Do Prevention Or Treatment Services Save Money? The Wrong Debate

Institute for Health and Productivity Studies, Rollins School of Public Health, Emory University in Atlanta, Georgia, USA.
Health Affairs (Impact Factor: 4.97). 01/2009; 28(1):37-41. DOI: 10.1377/hlthaff.28.1.37
Source: PubMed


Health improvements and cost savings are achievable by providing targeted, evidence-based, and cost-effective health promotion and disease prevention programs that reduce modifiable risk factors, often the cause of costly chronic diseases. Adopting commonsense health practices does not require expensive technology, medication, specialty training, or elaborate treatment facilities. Instituting environmental, policy, and normative interventions, in addition to individual behavior change programs, can shift our thinking about how we pay for health. Employers' efforts in providing health promotion programs to their workers offer a microcosm of how prevention can lead to populationwide risk reduction and cost savings.

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    • "One of the most pressing challenges for health communication researchers, health organizations, governments and health practitioners is finding effective ways to inform and persuade people to adopt and maintain healthy behaviors. This is a focal point for public health disease prevention research and promotion activities, because effective communication strategies can contribute to improved health outcomes, which can ultimately contribute to financial and human resource savings (Goetzel, 2009). Communication for cancer prevention has shown to be effective in improving cancer control (Neuhauser & Kreps, 2008;O'Hair, Kreps, & Sparks, 2007). "
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    ABSTRACT: Cancer is one of the leading causes of death around the world. Mortality from breast cancer can be reduced if the cancer is detected early enough. It is important to find effective communication that encourages early detection of breast cancer. This study aimed to measure differences between narrative and didactic communication on breast cancer awareness, knowledge of appropriate diagnostic exams, attitude toward breast self-exam, and intention to screen for breast cancer through a breast self-exam. It further aimed to test whether any differences in outcomes were associated with the format used to deliver the communication: video or infographic. The effects of the communication strategies were tested using an experimental design with a control group and four experimental groups: narrative video, didactic video, narrative infographic, or didactic infographic. A total of 194 Italian-speaking women ages 18-30 years completed questionnaires before and after exposure. Positive increases were found for all outcome variables after exposure to any communication strategy tested. The didactic message delivered in video format had the most positive effect on awareness and knowledge, whereas the narrative video message had the most positive effect on attitude and intention. For both message types, videos had a more positive influence than infographics when communicating breast cancer information for this audience. This was the first study of message effects of breast cancer communication with Italian-speaking young women. Further research is warranted to understand how to maximize communication strategies so that they are the most effective in influencing behaviors and if these results are consistent with other linguistic populations.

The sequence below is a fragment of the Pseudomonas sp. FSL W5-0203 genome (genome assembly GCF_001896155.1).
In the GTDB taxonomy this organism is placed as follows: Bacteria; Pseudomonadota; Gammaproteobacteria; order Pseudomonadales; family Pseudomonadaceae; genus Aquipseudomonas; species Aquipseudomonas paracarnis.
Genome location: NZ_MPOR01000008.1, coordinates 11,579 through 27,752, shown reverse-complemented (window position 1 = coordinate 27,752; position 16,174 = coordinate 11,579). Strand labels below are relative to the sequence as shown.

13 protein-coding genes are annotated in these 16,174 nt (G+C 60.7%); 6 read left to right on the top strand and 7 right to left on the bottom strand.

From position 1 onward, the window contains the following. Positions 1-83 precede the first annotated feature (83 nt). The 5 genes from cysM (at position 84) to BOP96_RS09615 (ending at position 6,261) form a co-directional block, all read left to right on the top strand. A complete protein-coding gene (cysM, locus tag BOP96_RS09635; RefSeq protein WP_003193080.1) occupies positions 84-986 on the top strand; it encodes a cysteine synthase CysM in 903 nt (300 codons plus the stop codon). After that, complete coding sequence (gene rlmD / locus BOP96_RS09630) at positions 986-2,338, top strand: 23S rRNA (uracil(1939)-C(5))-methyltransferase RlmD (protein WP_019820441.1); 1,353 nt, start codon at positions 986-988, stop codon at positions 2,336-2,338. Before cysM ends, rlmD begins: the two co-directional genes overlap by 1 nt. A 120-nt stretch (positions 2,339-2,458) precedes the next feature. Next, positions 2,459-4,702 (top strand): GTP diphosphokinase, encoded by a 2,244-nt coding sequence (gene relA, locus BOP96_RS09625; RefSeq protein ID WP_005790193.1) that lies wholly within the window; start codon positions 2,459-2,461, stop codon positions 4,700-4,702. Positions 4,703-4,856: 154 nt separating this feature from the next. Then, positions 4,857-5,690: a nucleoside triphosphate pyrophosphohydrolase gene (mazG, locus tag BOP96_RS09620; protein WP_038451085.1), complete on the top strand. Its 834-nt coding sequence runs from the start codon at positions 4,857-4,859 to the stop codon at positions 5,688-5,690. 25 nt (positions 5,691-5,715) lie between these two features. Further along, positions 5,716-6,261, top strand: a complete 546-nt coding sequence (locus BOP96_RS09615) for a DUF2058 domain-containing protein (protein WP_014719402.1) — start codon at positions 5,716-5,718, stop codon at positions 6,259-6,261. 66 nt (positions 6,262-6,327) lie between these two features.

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    ABSTRACT: The United States future economic stability directly depends on its citizen’s health. Helping Americans maintain their health is crucial in ensuring health care cost stay down and our workforce remains competitive in the global economy. Investing in keeping employees healthy will not only spare them from needless suffering, but also save billions of dollars in preventable sickness and injuries. A large corporation located in the state of Pennsylvania is actively attempting to reduce employees’ health risk by implementing a worksite wellness program aimed towards preventing lifestyle related illness. The value of these programs have been promoted by a number of public health and economic researchers who studies show that programs targeted in the workplace are efficient and effective tools in reducing health care cost. Objective: To evaluate the effectiveness of a large employer’s wellness program in reducing lifestyle related health care claims and capturing the employee population that has the potential of using health care services at a higher rate; define cost-saving opportunities and demonstrate the value of maintaining this program in the future. Methods: Literature Review, subjects taken from observed company’s employee population and limited to all benefits eligible employees. T-test analysis comparing mean health care dollars spent on lifestyle related claims between three employee participation groups (full, partial, or no participation) for three years of the program. Chi-squared analysis was performed to assess differences in level of participation between three independent factors: gender of employees, employee status (for example: full-time salaried or full-time hourly), and type of insurance (i.e. Blue Cross/Blue Shield vs. Cigna). Results: No statistical significance was found between participation groups and their lifestyle related health claims. However, by examining raw mean dollars an approximate $600-$800 per employee was saved by implementing the worksite wellness program in years one and three. Significance was also found between gender group, employee status, and most often employees’ type of insurance. Conclusion: Taking the literature review at face value, wellness programs are desirable tools for companies looking to reduce their health care expenditures while creating a worksite culture of health and excellence. The results of this study came to similar conclusions revealing hundreds of dollars of savings, incentive strategies that increased participation and targeting groups that can assist the company in realizing even more health care cost savings.